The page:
There’s a great opportunity here for apparel brands to bring greater transparency to the market—especially for the over half of consumers who want brands to supply more information and choices. A great example of this is Genomatica’s recent partnership with Lululemon, where they are aiming to replace their fossil-fuel derived nylon with plant-based nylon.
What was your company’s biggest takeaway from the Covid crisis?
The pandemic was another wakeup call around what matters most—the health and safety of those we love, and it has shown us the resilience of communities and the fragility of supply chains. Internally at Genomatica, empathy became an essential need during those times of high stress and rapid change, which also highlighted the importance of kindness.
The climate crisis presents similar challenges (at an exponential) to Covid-19. There is an urgency to take action now and address existing broken systems (economic and political) to ensure that we’re taking responsibility for, and action around, the impacts of an over-dependence on fossil fuels and exploitative business practices. The resilience of our future businesses depends on our ability to think about the interconnectedness of our business impacts, community needs and the health of our planet.
What is your company’s latest sustainability-related initiative?
Genomatica is continuing to sprint on building a best-in-class business that focuses on impact. We’re currently conducting an updated Materiality Assessment with both internal and external stakeholders to ensure that we’re planning for a resilient, just and sustainable business model moving forward. What to expect from the process? An updated, laser-focused business strategy that puts climate justice at the center of everything we do.
What is the apparel industry’s biggest missed opportunity related to securing meaningful change?
The biggest missed opportunity is respecting the many people up and down supply chains that work hard to bring products to market. When we allow ourselves to be curious and understand where our materials come from, we open up to see how the products are made (better quality) and how the farmers, transporters, factory workers, retailers, and more are impacted by the creation of products. Respecting the workers on the supply side is the needed radical change this industry needs.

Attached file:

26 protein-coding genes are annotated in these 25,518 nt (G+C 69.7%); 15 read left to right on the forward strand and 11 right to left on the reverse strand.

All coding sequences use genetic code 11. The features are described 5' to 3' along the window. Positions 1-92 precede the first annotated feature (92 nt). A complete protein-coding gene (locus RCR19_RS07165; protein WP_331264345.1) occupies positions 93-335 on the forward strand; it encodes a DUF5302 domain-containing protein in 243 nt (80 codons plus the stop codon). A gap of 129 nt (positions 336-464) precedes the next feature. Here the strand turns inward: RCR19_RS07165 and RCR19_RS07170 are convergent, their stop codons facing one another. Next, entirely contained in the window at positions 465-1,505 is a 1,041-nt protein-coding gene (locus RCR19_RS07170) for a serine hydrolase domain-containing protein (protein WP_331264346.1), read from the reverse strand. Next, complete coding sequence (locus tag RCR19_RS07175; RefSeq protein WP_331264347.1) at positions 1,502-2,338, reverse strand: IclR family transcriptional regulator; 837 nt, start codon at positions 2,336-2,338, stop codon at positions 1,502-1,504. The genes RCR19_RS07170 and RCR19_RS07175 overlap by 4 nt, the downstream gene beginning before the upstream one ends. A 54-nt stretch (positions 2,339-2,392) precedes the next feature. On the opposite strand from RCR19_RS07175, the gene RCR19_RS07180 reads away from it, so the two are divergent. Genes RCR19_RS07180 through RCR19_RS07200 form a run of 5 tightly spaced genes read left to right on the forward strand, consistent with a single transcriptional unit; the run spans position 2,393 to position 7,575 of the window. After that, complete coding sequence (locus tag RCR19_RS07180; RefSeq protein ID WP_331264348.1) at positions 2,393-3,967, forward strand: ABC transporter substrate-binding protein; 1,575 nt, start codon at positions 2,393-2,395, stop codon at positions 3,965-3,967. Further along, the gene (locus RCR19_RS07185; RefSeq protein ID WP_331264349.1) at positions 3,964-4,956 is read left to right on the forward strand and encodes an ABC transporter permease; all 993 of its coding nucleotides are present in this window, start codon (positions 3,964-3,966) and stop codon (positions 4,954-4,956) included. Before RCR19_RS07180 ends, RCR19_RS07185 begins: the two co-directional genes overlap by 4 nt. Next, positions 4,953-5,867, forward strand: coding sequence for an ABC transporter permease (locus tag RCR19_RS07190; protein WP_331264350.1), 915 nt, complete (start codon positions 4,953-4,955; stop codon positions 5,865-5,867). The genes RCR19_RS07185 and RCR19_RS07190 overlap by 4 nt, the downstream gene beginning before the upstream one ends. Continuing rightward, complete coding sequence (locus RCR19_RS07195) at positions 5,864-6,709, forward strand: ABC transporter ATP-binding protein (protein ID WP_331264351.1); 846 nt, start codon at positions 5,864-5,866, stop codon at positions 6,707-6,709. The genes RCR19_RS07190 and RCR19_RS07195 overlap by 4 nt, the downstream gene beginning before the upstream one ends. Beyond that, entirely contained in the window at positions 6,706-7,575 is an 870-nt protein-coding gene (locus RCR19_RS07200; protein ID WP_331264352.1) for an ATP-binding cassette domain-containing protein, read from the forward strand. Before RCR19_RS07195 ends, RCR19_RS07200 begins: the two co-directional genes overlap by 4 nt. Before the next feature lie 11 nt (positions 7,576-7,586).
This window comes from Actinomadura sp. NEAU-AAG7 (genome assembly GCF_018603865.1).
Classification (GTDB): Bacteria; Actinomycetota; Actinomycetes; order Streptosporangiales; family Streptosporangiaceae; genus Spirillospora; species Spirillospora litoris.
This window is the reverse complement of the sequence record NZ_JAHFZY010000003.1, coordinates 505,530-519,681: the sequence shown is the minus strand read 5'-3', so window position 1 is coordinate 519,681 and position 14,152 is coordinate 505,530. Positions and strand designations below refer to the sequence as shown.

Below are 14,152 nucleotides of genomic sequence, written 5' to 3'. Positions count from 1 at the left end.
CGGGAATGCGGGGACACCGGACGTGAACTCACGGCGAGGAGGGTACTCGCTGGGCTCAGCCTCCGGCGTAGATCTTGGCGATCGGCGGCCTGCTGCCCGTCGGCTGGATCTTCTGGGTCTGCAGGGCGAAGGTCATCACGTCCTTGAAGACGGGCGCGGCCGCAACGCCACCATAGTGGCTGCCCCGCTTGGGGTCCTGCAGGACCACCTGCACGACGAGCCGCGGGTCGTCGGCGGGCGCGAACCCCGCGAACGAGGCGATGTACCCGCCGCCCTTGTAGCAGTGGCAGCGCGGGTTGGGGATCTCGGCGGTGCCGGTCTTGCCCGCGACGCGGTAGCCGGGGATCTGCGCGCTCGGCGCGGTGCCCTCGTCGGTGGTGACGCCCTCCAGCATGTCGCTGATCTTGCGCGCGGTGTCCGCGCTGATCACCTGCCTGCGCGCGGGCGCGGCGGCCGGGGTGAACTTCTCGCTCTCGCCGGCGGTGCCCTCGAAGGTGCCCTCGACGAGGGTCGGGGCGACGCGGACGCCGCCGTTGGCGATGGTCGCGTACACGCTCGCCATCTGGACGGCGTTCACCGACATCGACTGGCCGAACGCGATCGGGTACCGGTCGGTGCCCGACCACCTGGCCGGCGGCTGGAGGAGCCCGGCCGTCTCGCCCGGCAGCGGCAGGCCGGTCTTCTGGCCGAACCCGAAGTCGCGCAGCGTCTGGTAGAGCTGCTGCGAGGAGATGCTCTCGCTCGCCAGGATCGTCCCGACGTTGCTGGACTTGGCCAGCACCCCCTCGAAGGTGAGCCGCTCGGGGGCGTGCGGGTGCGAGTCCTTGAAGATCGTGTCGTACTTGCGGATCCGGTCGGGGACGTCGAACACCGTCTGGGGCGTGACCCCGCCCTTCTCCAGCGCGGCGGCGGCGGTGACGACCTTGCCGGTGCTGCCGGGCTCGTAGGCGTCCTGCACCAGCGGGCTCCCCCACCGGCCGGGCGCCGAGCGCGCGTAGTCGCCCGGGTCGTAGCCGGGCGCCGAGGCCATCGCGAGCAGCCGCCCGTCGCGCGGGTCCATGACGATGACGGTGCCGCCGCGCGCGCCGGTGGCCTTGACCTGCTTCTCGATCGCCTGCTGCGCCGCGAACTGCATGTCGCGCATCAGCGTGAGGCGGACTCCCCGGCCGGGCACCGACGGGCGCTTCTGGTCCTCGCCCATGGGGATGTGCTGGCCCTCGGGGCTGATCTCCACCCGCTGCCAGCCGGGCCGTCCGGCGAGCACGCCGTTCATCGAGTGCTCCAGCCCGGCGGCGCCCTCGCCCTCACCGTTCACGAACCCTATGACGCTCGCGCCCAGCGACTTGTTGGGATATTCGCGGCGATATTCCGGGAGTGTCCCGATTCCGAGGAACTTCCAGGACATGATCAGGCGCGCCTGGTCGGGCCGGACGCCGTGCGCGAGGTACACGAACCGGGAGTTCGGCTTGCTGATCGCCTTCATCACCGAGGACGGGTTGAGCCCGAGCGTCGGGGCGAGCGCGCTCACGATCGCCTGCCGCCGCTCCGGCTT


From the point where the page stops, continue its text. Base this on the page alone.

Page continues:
At Genomatica, we believe that you can make products in a way that a family would want to live next to a manufacturing plant and not be poisoned by it, that workers could be supported and celebrated in their work instead of systemically kept down, and that a pair of high-performance clothes could be made from plants instead of petroleum.
The first step is taking a critical look at what your sourcing journey looks like currently. Understanding where you’re at can help you identify gaps, and potential opportunities for improvement. There’s an increasing amount of innovation and improvements out there, so be sure to research what new innovations are available and relevant to you. The second step? Know you don’t have to go about it alone. There are brands, suppliers, and NGO/academic groups eager to partner to share best practices and what has/hasn’t worked for them. It takes an industry to shift together.
Another factor toward a sustainable future is the continued growth of ESG-focused investing. However, while ESG funds are meant to make it easier for investors to back more impact-driven companies there’s a massive opportunity and responsibility for all stakeholders to provide and require more clarity and rigor around the factors that go into ESG reporting. The industry can work together to increase the transparency around ESG investing to empower individual investors to support companies that support the issues they care about.